Who turned the clock…?

In the beginning was television

Surely one or the other has already wondered about the crooked clock frequency of the C64. This is due to the television, or rather the PAL (or NTSC) signal, which is used to transmit the color picture. The PAL (Phase Alternating Line) system was developed as an answer to the NTSC system, which had many weaknesses. Since there are similarities as well as differences in the two TV standards, the clock frequencies on the C64 are also different.

The picture we used to perceive on the old tube TVs, also called full screen, was displayed from two fields. First the odd (1,3,5,7,9,…) and then the even (2,4,6,8,10,…) lines were transmitted. The transmission was displayed with 50Hz, which also corresponds to the mains frequency of the electricity network (NTSC 60Hz, because in the USA the mains frequency there is also 60Hz, with color even only 59.939Hz). Divided by the two fields, this corresponded to 25 full frames per second, or 30 for NTSC (for black and white, for color it is actually 29.9695 full frames per second. With PAL 625 and with NTSC 525 lines are transmitted.

However, only 576 of the 625 lines are visible. The remaining 49 lines, also known as the blanking interval, were used for teletext, among other things. (with NTSC it is 486 visible lines).

If you now take the visible image, this leaves 576 lines that can be displayed on a PAL TV. This results in a horizontal frequency of 15.625kHz.

(refresh rate / 2) * (number of lines) =

  • PAL: (50Hz / 2 fields) * 625 lines = 15625Hz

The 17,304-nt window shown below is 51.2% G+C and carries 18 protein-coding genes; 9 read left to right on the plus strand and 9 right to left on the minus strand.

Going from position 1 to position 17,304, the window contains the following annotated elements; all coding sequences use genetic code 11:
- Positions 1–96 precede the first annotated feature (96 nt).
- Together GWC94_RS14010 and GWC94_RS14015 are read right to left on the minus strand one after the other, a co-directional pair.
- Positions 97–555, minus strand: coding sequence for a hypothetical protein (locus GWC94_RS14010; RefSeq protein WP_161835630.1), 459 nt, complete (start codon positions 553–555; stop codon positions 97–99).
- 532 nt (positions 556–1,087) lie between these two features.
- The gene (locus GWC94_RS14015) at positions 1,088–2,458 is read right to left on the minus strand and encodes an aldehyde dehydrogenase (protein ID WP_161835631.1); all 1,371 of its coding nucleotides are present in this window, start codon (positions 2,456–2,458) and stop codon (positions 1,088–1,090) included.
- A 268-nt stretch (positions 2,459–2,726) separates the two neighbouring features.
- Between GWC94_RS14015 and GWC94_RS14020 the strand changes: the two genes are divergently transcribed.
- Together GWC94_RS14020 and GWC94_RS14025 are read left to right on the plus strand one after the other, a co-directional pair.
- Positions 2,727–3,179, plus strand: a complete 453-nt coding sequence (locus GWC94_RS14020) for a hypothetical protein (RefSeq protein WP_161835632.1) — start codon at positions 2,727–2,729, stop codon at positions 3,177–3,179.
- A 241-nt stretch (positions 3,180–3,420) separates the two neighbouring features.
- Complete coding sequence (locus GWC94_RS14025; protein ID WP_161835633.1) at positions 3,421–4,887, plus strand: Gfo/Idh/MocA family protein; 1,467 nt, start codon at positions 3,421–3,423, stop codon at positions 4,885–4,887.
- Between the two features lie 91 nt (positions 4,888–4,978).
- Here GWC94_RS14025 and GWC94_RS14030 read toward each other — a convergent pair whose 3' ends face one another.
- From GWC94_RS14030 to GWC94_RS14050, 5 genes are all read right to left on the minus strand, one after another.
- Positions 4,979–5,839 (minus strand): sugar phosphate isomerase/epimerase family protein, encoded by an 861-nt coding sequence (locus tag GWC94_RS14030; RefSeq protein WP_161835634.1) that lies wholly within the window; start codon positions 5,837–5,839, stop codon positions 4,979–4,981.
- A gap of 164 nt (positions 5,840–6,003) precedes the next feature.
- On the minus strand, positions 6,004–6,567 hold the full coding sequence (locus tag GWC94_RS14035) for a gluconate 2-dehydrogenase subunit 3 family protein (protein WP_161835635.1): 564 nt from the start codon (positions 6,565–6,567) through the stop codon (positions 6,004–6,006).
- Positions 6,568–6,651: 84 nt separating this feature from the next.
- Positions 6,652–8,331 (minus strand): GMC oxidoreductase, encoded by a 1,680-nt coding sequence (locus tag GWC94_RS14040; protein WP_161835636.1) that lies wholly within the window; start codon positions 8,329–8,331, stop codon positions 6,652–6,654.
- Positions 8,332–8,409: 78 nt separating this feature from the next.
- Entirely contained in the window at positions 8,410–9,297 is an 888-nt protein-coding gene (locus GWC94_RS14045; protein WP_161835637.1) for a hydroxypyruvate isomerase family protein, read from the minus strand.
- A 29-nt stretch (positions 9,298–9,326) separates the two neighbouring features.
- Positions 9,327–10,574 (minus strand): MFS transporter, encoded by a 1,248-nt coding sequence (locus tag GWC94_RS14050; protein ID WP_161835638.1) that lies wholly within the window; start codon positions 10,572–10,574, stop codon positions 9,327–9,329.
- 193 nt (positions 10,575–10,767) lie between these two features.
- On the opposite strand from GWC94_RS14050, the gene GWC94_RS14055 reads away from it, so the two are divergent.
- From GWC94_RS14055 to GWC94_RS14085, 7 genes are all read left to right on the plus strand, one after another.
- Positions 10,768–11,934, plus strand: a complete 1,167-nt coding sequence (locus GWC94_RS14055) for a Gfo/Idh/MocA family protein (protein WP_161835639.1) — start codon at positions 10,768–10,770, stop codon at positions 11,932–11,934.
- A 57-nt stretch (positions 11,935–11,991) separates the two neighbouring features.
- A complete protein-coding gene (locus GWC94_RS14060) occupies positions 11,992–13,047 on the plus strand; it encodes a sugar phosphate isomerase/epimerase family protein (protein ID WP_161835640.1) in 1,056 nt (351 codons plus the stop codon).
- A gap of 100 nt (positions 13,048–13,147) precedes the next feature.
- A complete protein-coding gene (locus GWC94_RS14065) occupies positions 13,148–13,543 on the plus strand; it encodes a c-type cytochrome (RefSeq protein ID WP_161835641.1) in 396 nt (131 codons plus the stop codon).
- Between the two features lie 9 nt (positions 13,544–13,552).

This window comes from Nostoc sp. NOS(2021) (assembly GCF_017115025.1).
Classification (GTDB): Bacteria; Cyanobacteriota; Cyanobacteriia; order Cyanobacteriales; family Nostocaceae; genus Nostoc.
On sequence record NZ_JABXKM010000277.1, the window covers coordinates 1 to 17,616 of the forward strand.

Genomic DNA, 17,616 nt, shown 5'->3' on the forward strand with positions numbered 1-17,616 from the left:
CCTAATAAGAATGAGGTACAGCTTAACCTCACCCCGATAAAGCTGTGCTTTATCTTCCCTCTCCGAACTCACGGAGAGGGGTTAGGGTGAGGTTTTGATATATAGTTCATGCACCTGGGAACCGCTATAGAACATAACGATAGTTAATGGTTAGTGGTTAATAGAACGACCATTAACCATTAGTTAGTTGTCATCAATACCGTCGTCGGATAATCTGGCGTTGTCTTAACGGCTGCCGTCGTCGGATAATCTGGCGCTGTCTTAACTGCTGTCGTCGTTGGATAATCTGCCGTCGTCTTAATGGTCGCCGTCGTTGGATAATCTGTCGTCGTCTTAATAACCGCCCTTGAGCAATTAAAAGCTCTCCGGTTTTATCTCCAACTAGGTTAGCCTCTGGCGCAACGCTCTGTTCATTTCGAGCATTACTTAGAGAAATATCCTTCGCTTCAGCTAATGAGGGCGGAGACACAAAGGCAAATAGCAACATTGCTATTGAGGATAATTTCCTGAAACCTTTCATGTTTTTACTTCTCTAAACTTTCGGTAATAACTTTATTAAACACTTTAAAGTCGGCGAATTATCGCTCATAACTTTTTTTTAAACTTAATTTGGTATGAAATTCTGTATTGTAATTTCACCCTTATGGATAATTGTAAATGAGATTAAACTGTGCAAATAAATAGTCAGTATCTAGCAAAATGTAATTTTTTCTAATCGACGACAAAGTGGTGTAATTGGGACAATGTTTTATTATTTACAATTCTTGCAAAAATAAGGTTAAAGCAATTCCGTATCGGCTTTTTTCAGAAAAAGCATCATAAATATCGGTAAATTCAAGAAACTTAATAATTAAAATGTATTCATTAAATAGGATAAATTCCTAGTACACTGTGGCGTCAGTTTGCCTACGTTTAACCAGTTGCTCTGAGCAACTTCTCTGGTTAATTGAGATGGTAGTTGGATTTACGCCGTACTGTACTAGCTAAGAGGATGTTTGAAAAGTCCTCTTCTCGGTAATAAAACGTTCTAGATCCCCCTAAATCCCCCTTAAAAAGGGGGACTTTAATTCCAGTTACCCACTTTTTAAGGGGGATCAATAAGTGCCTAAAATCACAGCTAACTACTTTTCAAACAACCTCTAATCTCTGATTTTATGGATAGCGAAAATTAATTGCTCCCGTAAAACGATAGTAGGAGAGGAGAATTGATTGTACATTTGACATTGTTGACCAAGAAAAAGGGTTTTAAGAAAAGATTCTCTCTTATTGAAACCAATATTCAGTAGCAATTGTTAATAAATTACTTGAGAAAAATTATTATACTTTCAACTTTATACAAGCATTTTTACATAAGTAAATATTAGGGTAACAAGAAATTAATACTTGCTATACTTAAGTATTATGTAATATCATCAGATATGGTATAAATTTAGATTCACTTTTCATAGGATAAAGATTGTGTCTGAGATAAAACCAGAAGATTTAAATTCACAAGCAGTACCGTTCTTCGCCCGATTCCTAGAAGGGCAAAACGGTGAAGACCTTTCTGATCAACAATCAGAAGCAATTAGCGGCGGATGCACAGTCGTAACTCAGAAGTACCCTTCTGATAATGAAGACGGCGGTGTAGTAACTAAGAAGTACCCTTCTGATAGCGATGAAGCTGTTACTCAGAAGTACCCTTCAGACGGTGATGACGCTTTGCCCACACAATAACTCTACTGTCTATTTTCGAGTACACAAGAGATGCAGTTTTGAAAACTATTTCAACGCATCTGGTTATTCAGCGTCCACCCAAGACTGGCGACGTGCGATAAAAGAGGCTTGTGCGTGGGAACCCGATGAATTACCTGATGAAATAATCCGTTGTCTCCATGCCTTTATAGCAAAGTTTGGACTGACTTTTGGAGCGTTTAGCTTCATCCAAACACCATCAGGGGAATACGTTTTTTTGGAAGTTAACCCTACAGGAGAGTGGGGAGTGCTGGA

• NTSC: (59.9392Hz / 2 fields) * 525 lines = 15734.4Hz

Without going deeper now, the color clock cycle was set to 283.75Hz plus an offset of 25Hz (NTSC 227.5Hz without offset). If you now calculate the line frequency of 15625Hz * the 283.75 color clock cycles plus the 25Hz offset, you get the following calculation:

Line frequency * color clock cycles =

  • PAL: 15625Hz * 283.75Hz + 25Hz = 4.43361875 MHz
  • NTSC: 15734Hz * 227.5Hz = 3.57955MHz

A number that you may have heard before. Because this is the color subcarrier frequency.

The VIC – Ruler of Time

Now we multiply this frequency times 4 and look at the result:

  • PAL: 4.43361875 MHz * 4 = 17.734475MHz
  • NTSC: 3.57955MHz * 4 = 14.31818MHz

And we are already in the middle of it, with the first timer of the C64. Because this frequency is found very close to the video controller (VIC).

PAL Model

As you can see, the small silver component has the numbers 17.734 on it. This crystal is in a PAL model of the Commodore C64. And this crystal has a frequency of 17.734MHz. On an NTSC model, a crystal with the value 14.318 would be found there.

This frequency, or color clock, is the clock for the VIC, the video controller in the C64.

There is a version of the VIC for PAL, as well as NTSC. The resolutions are as follows:

  • PAL: 504 pixel x 312 lines
  • NTSC 520 pixel x 263 lines

One or the other might have wondered about these resolutions, when there is always talk about a resolution of 320×200. That is correct as far as it goes, but you must not forget the frame around the image.

And the VIC requires 63 clock cycles to build a complete line.

To create a complete image, the following number of bars is needed:

  • PAL: 312 lines * 63 clock cycles = 19656 clock cycles
  • NTSC: 253 lines * 63 clock cycles = 15939 clock cycles

The VIC has a refresh rate of 50.125Hz, or 59.826Hz for NTSC. This is a bit out of the norm, but it was not a problem with the earlier TVs. Today, some monitors have problems with these values deviating from the norm.